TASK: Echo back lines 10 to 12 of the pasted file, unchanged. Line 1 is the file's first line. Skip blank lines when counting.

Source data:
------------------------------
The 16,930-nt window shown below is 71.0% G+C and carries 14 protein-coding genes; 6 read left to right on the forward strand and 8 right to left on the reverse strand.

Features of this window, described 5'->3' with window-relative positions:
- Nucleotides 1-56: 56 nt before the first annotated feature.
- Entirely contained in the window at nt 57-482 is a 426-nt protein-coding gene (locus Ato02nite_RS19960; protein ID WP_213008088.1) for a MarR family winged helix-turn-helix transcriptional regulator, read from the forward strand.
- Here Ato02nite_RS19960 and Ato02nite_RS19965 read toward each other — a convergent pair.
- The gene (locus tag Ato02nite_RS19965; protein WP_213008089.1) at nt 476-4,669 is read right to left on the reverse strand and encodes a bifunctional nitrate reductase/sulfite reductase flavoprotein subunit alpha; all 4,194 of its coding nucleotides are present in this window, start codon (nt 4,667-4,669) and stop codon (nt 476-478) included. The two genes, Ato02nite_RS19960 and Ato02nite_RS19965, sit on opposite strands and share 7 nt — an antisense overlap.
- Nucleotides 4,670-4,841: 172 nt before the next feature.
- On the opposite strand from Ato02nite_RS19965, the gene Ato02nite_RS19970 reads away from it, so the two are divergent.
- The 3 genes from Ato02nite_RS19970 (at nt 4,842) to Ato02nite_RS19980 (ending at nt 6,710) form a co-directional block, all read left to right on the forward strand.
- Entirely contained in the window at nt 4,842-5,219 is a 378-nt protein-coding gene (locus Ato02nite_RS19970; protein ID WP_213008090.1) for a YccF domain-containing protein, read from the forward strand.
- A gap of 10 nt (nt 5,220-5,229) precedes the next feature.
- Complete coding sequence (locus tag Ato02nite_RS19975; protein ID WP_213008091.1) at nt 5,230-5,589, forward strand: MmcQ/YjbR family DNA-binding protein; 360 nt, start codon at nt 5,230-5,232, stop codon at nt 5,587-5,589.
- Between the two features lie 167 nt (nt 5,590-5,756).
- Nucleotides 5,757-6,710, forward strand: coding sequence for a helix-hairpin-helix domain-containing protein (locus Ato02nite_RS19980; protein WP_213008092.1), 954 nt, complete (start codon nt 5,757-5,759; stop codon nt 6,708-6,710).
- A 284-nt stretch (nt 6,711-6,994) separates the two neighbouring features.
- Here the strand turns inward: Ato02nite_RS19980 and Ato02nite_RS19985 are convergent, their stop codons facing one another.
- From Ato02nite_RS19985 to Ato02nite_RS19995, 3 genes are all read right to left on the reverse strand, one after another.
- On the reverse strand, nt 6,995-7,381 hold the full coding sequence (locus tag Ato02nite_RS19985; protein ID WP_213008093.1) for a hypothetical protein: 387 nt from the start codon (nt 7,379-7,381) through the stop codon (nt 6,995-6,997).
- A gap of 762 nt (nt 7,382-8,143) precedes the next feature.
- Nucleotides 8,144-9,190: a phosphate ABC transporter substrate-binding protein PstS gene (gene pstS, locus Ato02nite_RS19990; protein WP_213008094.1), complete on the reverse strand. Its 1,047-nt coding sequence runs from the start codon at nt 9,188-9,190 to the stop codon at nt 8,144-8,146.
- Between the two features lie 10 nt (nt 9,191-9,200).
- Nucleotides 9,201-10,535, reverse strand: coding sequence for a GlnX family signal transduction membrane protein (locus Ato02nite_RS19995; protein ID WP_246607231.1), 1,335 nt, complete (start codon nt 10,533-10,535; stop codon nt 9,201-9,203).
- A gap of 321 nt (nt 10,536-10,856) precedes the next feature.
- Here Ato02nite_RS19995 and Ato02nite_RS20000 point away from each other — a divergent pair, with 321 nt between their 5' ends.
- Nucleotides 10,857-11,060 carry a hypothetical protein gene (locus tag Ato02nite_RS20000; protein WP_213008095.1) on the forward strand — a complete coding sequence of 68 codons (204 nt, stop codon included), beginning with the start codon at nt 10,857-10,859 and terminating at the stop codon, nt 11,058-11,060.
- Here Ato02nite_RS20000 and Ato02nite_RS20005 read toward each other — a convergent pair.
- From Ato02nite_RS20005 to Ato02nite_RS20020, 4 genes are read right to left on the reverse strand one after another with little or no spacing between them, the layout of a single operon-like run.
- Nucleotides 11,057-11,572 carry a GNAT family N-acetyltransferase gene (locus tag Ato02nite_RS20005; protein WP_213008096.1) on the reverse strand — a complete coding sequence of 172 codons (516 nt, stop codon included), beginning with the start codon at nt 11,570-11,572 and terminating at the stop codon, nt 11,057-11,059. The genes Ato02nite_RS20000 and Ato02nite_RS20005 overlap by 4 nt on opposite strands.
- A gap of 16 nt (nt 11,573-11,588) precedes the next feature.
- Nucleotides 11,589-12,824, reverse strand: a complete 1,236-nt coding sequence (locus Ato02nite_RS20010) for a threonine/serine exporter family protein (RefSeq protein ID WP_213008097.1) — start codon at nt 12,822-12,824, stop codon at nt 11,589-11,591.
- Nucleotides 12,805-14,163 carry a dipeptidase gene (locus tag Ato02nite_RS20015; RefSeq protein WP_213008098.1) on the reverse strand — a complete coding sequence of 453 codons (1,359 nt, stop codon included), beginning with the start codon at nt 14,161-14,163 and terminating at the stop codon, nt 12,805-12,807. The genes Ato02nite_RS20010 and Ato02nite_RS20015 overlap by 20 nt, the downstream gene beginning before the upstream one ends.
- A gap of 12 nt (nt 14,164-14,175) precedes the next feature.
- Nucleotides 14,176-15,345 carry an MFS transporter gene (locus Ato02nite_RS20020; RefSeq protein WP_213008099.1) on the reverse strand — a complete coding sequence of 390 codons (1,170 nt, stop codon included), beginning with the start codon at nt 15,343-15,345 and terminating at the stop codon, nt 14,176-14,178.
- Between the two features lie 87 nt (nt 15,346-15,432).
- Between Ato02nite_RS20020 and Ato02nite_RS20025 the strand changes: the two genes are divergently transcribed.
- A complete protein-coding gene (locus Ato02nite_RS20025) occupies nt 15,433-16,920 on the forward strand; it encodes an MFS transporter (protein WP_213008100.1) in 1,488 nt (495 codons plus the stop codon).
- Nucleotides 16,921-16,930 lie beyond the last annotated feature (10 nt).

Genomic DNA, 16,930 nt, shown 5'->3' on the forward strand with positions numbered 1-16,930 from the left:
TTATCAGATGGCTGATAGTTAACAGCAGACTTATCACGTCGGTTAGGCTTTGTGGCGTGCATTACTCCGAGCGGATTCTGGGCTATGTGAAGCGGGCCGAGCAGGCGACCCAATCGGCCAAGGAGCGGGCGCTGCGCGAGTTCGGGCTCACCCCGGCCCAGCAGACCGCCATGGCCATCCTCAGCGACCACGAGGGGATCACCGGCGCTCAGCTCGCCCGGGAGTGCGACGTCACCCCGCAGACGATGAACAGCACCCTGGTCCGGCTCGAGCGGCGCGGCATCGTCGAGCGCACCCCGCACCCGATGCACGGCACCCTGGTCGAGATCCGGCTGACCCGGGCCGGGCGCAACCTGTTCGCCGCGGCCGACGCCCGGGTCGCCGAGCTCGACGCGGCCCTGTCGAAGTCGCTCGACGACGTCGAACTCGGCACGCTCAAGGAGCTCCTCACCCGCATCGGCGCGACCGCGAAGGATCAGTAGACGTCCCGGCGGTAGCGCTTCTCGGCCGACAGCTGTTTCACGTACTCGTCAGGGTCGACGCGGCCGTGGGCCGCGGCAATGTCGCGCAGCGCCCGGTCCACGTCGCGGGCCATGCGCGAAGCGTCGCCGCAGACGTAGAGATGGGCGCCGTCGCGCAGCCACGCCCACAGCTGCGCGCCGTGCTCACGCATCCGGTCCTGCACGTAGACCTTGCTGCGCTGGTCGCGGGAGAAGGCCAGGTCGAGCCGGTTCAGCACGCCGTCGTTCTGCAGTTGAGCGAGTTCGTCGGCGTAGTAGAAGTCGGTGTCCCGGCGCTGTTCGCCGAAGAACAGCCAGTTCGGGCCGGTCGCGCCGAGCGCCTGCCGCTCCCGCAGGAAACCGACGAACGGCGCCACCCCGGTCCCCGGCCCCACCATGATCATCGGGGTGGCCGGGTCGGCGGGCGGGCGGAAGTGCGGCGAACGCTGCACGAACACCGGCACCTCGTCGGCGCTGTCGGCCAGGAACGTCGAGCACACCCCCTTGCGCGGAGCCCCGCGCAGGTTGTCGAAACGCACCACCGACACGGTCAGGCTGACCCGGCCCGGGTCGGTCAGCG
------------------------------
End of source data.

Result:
- Entirely contained in the window at nt 4,842-5,219 is a 378-nt protein-coding gene (locus Ato02nite_RS19970; protein ID WP_213008090.1) for a YccF domain-containing protein, read from the forward strand.
- A gap of 10 nt (nt 5,220-5,229) precedes the next feature.
- Complete coding sequence (locus tag Ato02nite_RS19975; protein ID WP_213008091.1) at nt 5,230-5,589, forward strand: MmcQ/YjbR family DNA-binding protein; 360 nt, start codon at nt 5,230-5,232, stop codon at nt 5,587-5,589.